Going to the movie theatre for a Deaf or Hard of Hearing person can be difficult. The sound may big and loud, but often it is not intelligible to those with hearing loss. A person may have hearing aids, but the aids sometimes make the sounds louder, but the speech remains unintelligible.
Some movie theatres have equipment to help the Deaf and Hard of Hearing, but most don't work with hearing aids. The following are the two most common devices used in theatres in Metro Vancouver.
Infrared (IR): Infrared systems transmit sound in the form of invisible light waves. A transmitter is located at the front of the theatre and individuals can special wireless receivers. The receivers take the light and transform it into sound. The receiver is connected to earphones or headphones that one will place onto one's ears. If you have a mild to moderate hearing loss, these devices work fine. However, if you have a severe or profound hearing loss, these devices give inadequate amplification. Theatres like the Queen Elizabeth, Stanley, Orpheum and Arts Club Theatres typically have these available upon request.
Rear Window Captioning (RWC): Rear Window Captioning (RWC) is a patented captioning system that used strictly in Silver City, Colossus, and ScotiaBank Theatres, which are all under the Cineplex family of movie cinemas. Deaf and Hard of Hearing guests obtain a clear plastic panel from the cashier. The panel can then be attached to the drink holder. The panel reflects an LED text display in the back of the theatre. The guest is supposed to adjust the reflective panel until the words are comfortably displayed below or at the bottom of their view of the movie screen.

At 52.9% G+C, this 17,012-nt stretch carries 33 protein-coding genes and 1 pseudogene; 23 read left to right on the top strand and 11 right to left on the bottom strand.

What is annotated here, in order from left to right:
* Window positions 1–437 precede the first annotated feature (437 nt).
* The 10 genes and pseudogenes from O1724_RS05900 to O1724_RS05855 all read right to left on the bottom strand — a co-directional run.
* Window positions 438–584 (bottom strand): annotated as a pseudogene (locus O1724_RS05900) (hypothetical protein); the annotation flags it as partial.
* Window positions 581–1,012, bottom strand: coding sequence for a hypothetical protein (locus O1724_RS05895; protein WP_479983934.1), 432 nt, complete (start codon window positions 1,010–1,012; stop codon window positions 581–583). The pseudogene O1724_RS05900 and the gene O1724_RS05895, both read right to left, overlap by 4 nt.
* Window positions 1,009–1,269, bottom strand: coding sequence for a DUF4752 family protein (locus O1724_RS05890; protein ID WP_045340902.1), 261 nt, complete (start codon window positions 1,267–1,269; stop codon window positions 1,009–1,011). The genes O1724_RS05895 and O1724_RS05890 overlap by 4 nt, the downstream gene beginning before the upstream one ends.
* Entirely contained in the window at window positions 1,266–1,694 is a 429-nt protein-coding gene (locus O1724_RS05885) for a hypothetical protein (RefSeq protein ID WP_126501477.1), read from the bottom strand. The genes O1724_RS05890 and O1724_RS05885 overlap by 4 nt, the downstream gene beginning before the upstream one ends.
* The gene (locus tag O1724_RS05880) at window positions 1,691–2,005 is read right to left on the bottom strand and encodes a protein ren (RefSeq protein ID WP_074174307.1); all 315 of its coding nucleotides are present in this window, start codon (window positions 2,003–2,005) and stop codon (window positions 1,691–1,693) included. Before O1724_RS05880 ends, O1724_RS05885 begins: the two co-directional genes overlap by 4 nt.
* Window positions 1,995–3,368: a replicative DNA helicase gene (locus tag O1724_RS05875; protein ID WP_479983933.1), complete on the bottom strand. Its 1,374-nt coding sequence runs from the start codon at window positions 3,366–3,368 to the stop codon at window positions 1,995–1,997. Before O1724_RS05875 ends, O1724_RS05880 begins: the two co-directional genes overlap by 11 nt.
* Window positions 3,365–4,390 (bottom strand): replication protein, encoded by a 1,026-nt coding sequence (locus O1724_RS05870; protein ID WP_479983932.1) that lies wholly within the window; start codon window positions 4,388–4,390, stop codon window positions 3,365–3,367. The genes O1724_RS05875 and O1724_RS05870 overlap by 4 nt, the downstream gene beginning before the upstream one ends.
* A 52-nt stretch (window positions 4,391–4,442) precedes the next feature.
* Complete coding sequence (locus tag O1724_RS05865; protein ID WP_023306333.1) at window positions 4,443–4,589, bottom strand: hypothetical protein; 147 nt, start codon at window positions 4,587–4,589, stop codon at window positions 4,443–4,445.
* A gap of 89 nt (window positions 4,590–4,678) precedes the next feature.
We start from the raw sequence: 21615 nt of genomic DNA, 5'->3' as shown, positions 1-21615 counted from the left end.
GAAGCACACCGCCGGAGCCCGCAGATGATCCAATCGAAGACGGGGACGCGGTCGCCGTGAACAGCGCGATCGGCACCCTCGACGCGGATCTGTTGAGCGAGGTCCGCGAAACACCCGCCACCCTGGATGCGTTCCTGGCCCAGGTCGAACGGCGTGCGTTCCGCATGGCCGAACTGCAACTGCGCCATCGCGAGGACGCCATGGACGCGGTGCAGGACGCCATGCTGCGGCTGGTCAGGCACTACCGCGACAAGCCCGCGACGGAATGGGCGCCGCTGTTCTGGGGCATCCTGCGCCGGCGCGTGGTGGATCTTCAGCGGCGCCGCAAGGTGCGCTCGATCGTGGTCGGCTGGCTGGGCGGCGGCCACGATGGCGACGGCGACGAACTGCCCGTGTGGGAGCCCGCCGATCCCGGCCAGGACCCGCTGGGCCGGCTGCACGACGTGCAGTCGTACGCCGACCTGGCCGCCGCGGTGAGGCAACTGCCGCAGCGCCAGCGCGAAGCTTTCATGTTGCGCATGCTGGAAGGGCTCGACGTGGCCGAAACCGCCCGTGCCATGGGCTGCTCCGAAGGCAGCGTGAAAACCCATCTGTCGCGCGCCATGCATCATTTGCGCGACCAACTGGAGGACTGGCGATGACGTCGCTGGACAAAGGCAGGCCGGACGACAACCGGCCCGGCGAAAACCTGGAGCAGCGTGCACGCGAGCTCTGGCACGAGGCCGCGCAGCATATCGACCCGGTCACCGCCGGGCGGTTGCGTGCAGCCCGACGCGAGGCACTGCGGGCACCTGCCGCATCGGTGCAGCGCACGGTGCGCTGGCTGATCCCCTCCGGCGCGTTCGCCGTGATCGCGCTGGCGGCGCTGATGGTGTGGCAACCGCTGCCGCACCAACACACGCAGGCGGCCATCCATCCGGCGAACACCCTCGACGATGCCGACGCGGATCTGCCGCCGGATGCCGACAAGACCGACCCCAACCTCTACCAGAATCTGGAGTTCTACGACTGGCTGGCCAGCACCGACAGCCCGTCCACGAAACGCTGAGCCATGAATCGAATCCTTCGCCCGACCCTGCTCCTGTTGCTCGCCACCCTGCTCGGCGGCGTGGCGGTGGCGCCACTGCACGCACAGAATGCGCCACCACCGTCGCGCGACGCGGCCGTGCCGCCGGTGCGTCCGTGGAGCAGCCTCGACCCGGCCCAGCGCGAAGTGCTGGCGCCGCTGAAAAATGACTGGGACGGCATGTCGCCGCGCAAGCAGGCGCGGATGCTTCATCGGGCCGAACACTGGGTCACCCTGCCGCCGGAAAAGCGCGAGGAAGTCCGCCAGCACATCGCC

RWC is handy to catch all of the dialogue of a movie. It works in a style similar to subtitles or captioning for the Deaf and Hard of Hearing on DVDs. Only limitations are that the theatre often has very few panels available. Also, only one theatre in each complex is equipped for RWC. So check your local listings to see what movie has RWC.
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